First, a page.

WHAT HAPPENS WHEN THE LAST BARN-FIND SUPERBIRD IS FOUND? INSIDE THE MIND OF A CAR GUY

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Car guys like to daydream because our lives are filled with possible—and impossible dreams.

We often bite off way more than we can handle, but we’re hardwired with incredible optimism, so when our thoughts drift, they move at the speed of light through a million concepts.

Jerry Sutherland

Here’s how we think. For example, we’ll ask ourselves odd random and spontaneous questions like–“What happens when the last barn-find Superbird is found?”. There’ll be a chaotic jumble of thoughts after that—things like “Should we all quit looking for Superbirds now?”; to “Should we believe this story?”; to “Is this going to drive the Superbird price up even more?”; to “I saw one at an auction go for 650,000”; to “What’s for lunch?”.  These thoughts will occur in nanosecond bursts—that’s how car guys are wired. 

Car guys are even worse at a big car show because there are so many possibilities for wild, unrelated, meandering thoughts. We’ll stay focused on one basic topic—the car or truck in question–but there are going to be random observations bouncing around like ping pong balls. We’ll focus on the car itself and pick off every detail.

We’ll notice the big block resting where a 6-cylinder used to be, and that thought will trigger other thoughts faster than a blind guy blows up in a minefield. For example, “I wonder what he did with that six-banger motor because they’re getting pretty rare; to “I would have gone to a small block”; to “Wow, his wife is sure hot—it has to be his car”.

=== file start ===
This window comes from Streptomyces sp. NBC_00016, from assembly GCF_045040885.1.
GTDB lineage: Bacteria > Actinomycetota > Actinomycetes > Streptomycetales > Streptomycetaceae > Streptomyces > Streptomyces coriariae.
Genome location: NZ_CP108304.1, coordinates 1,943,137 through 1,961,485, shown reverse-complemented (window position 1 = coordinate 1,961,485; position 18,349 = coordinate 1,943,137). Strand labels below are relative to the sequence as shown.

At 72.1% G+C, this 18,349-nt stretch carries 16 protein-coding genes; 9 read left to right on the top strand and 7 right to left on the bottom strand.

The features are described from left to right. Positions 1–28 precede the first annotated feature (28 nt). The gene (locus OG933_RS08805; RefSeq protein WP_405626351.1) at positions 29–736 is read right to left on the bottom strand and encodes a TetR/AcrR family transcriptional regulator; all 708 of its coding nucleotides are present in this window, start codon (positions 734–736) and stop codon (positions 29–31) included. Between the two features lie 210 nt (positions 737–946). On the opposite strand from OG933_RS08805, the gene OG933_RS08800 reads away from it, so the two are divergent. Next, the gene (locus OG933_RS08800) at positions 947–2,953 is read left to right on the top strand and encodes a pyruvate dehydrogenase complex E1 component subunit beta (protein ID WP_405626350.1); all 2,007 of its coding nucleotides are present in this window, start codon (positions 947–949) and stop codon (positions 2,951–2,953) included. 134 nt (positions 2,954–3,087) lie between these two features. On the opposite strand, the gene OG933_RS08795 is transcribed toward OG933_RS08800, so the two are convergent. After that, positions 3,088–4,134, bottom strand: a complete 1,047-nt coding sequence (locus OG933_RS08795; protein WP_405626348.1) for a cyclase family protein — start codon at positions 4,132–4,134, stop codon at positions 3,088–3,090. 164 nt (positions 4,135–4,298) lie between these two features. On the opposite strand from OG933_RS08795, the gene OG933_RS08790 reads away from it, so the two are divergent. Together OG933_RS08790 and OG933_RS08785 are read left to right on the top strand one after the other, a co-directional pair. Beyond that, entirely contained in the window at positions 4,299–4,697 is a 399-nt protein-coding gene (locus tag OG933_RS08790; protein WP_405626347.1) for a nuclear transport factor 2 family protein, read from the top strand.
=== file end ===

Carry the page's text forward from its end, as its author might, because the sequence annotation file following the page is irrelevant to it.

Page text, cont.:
Car guys will have a million mental bursts during a one-hour car guy TV show. Our thoughts will start in the first three seconds with thoughts like “How did they find that Ferrari in the middle of Gopher Gulch, Texas?”; to “How do these guys get all this stuff  done faster than Superman on speed?”; to “Not that obnoxious guy again—too bad he didn’t get trapped under a car like they made you believe just before the last commercial break.”; to “I need a beer—or six—this guy’s a moron—you don’t put mags on a ’58 Lincoln” ; to “I’m done—there’s a Rockford Files marathon on now and the cars are a lot cooler on that show”.

We don’t restrict our thoughts to other people’s thoughts—car guy thoughts go into Warp Drive when they hit the garage. We’ll start out with one thought in mind—fix a door lock. That thought lasts a millisecond before we move on to another thought like “This car really needs a thumping sound system”; to “ I should have popped for that fancy door panel tool because so far I’ve demolished three clips” ; to “Why did those ghouls at Detroit make these doors harder to access than Fort Knox? ; to “You know, I think I should take the dog for a walk”.  

This kind of behavior might sound suspiciously like ADD (Attention Deficit Disorder), but it’s really another great example of how the car guys’ minds work. Cars are complicated–and project cars are worse because there are a lot of nasty, painfully long jobs in the world of old cars. Our minds wander to avoid reality. 

This reality—old cars are 1% dream and 99% work. Our imaginations are the only reason the job gets done.     

Jerry Sutherland

By: Jerry Sutherland

Jerry Sutherland is a veteran automotive writer with a primary focus on the collector car hobby. His work has been published in many outlets and publications, including the National Post, Calgary Herald, Edmonton Journal, Ottawa Citizen, Montreal Gazette, Saskatoon StarPhoenix, Regina Leader-Post,  Vancouver Sun and The Truth About Cars. He is also a regular contributor to Auto Roundup Publications.

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